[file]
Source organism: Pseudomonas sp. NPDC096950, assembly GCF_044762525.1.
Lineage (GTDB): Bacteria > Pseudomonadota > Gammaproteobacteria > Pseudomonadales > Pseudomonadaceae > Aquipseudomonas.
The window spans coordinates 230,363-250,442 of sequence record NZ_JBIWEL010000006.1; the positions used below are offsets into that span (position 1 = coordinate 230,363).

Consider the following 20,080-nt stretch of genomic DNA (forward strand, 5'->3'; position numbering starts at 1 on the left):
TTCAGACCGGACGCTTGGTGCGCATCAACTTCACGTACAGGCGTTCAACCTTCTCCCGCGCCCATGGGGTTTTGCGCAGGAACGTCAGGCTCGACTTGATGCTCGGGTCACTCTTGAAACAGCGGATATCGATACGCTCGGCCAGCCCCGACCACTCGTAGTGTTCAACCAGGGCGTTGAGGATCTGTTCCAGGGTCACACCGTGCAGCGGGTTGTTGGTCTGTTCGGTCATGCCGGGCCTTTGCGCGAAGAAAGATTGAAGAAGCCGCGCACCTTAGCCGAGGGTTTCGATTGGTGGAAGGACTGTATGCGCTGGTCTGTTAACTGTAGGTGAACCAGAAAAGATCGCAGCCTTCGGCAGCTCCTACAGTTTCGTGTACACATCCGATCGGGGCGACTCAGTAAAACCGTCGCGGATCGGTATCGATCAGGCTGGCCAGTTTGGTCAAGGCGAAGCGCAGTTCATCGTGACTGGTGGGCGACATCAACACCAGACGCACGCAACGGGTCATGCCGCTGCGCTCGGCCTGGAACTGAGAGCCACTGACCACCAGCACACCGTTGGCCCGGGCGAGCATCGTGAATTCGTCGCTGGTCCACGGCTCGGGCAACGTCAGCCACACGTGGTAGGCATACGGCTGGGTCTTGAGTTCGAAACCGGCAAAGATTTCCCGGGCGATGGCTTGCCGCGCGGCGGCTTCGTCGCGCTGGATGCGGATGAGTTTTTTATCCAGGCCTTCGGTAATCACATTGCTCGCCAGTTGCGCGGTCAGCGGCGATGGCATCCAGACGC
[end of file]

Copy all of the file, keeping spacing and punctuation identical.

Source organism: Pseudomonas sp. NPDC096950, assembly GCF_044762525.1.
Lineage (GTDB): Bacteria > Pseudomonadota > Gammaproteobacteria > Pseudomonadales > Pseudomonadaceae > Aquipseudomonas.
The window spans coordinates 230,363-250,442 of sequence record NZ_JBIWEL010000006.1; the positions used below are offsets into that span (position 1 = coordinate 230,363).

Consider the following 20,080-nt stretch of genomic DNA (forward strand, 5'->3'; position numbering starts at 1 on the left):
TTCAGACCGGACGCTTGGTGCGCATCAACTTCACGTACAGGCGTTCAACCTTCTCCCGCGCCCATGGGGTTTTGCGCAGGAACGTCAGGCTCGACTTGATGCTCGGGTCACTCTTGAAACAGCGGATATCGATACGCTCGGCCAGCCCCGACCACTCGTAGTGTTCAACCAGGGCGTTGAGGATCTGTTCCAGGGTCACACCGTGCAGCGGGTTGTTGGTCTGTTCGGTCATGCCGGGCCTTTGCGCGAAGAAAGATTGAAGAAGCCGCGCACCTTAGCCGAGGGTTTCGATTGGTGGAAGGACTGTATGCGCTGGTCTGTTAACTGTAGGTGAACCAGAAAAGATCGCAGCCTTCGGCAGCTCCTACAGTTTCGTGTACACATCCGATCGGGGCGACTCAGTAAAACCGTCGCGGATCGGTATCGATCAGGCTGGCCAGTTTGGTCAAGGCGAAGCGCAGTTCATCGTGACTGGTGGGCGACATCAACACCAGACGCACGCAACGGGTCATGCCGCTGCGCTCGGCCTGGAACTGAGAGCCACTGACCACCAGCACACCGTTGGCCCGGGCGAGCATCGTGAATTCGTCGCTGGTCCACGGCTCGGGCAACGTCAGCCACACGTGGTAGGCATACGGCTGGGTCTTGAGTTCGAAACCGGCAAAGATTTCCCGGGCGATGGCTTGCCGCGCGGCGGCTTCGTCGCGCTGGATGCGGATGAGTTTTTTATCCAGGCCTTCGGTAATCACATTGCTCGCCAGTTGCGCGGTCAGCGGCGATGGCATCCAGACGC